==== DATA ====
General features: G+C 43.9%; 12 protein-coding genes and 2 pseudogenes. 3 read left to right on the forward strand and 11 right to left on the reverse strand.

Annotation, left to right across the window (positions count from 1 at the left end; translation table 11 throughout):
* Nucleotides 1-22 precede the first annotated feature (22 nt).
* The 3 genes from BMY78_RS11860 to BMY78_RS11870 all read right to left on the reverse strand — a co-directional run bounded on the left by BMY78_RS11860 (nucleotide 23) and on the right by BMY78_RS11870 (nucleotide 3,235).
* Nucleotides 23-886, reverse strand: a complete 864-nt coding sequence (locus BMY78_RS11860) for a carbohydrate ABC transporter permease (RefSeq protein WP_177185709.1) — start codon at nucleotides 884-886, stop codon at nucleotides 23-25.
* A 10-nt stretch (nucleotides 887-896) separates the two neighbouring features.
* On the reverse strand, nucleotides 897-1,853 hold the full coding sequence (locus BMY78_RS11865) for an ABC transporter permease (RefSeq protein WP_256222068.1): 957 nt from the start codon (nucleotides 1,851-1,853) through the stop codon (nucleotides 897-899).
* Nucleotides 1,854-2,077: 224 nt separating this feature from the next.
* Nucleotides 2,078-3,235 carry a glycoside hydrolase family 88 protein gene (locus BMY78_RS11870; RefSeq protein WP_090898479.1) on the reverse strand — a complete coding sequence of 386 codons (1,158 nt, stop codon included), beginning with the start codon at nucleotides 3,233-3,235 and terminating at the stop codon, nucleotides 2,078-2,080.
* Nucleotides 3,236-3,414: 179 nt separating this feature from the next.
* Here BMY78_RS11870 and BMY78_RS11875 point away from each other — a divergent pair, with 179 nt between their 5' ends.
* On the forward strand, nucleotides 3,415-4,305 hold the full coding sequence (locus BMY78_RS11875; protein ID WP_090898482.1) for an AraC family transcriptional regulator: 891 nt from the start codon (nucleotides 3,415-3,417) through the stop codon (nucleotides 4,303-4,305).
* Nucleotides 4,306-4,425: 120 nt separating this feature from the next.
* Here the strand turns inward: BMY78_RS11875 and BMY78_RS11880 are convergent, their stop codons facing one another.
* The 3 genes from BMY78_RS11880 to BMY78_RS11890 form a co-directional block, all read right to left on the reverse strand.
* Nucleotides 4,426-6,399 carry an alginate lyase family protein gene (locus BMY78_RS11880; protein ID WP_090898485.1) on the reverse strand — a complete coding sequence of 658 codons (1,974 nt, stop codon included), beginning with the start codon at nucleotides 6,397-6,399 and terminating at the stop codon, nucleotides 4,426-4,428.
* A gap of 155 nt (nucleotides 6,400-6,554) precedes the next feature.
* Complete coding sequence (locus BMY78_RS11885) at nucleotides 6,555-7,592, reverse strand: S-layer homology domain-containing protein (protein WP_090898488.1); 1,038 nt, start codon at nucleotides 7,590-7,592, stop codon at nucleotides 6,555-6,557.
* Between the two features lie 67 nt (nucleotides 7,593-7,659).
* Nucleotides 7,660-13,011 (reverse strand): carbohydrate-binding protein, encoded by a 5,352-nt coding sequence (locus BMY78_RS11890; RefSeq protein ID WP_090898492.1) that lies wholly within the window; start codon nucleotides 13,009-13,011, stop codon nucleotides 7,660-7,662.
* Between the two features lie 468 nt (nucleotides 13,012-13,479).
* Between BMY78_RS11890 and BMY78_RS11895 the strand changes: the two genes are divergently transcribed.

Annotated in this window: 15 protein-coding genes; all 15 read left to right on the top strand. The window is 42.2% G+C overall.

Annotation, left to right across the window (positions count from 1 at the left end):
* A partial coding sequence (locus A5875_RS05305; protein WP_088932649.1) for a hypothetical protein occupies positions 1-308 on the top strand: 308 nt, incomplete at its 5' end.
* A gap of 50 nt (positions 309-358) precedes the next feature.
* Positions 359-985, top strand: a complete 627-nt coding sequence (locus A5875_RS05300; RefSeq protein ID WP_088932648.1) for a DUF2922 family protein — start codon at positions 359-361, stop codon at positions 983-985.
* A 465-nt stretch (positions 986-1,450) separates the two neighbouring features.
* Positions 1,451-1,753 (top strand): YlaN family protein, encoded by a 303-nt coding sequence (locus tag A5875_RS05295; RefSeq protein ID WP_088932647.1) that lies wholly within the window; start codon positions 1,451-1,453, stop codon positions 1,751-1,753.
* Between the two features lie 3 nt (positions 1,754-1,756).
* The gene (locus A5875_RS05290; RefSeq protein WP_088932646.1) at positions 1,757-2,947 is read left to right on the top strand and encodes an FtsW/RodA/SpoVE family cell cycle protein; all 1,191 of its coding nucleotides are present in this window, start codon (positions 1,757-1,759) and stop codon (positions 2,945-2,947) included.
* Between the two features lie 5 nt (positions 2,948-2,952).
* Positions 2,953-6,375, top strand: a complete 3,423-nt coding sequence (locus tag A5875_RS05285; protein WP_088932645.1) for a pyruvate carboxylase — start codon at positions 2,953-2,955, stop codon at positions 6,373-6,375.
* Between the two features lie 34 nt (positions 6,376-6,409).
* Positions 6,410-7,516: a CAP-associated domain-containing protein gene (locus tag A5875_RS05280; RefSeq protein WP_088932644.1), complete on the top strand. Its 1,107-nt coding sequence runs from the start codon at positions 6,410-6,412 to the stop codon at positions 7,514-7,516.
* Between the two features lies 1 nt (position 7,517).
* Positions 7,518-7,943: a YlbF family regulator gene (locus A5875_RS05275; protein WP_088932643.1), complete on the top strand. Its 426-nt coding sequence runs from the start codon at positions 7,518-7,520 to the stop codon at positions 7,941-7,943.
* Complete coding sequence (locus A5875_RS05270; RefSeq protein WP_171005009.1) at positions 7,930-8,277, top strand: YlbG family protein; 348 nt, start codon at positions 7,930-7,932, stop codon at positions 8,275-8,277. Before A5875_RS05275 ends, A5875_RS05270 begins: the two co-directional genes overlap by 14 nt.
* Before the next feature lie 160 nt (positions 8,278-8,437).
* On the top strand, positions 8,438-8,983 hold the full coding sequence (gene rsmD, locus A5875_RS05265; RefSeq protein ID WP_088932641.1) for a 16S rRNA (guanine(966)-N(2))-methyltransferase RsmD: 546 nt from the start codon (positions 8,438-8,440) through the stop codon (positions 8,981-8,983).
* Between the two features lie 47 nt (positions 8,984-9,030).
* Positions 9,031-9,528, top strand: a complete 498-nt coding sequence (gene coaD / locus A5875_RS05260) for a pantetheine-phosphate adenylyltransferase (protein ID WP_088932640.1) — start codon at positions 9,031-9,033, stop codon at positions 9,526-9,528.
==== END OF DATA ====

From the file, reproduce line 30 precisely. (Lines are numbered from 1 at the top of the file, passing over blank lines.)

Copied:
* Between the two features lie 3 nt (positions 1,754-1,756).